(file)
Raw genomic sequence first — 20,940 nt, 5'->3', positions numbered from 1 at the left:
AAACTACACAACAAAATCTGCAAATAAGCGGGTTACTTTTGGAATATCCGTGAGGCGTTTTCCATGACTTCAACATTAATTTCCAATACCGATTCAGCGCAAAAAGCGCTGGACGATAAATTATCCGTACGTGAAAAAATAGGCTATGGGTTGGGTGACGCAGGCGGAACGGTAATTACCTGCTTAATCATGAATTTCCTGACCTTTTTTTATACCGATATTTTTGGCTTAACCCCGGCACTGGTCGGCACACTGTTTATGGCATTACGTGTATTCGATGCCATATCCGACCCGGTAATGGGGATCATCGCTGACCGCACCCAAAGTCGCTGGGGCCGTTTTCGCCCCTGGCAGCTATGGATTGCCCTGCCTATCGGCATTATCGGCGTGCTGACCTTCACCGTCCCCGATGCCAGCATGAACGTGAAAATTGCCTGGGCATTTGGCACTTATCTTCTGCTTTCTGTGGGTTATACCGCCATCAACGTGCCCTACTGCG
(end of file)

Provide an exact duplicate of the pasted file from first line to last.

Raw genomic sequence first — 20,940 nt, 5'->3', positions numbered from 1 at the left:
AAACTACACAACAAAATCTGCAAATAAGCGGGTTACTTTTGGAATATCCGTGAGGCGTTTTCCATGACTTCAACATTAATTTCCAATACCGATTCAGCGCAAAAAGCGCTGGACGATAAATTATCCGTACGTGAAAAAATAGGCTATGGGTTGGGTGACGCAGGCGGAACGGTAATTACCTGCTTAATCATGAATTTCCTGACCTTTTTTTATACCGATATTTTTGGCTTAACCCCGGCACTGGTCGGCACACTGTTTATGGCATTACGTGTATTCGATGCCATATCCGACCCGGTAATGGGGATCATCGCTGACCGCACCCAAAGTCGCTGGGGCCGTTTTCGCCCCTGGCAGCTATGGATTGCCCTGCCTATCGGCATTATCGGCGTGCTGACCTTCACCGTCCCCGATGCCAGCATGAACGTGAAAATTGCCTGGGCATTTGGCACTTATCTTCTGCTTTCTGTGGGTTATACCGCCATCAACGTGCCCTACTGCG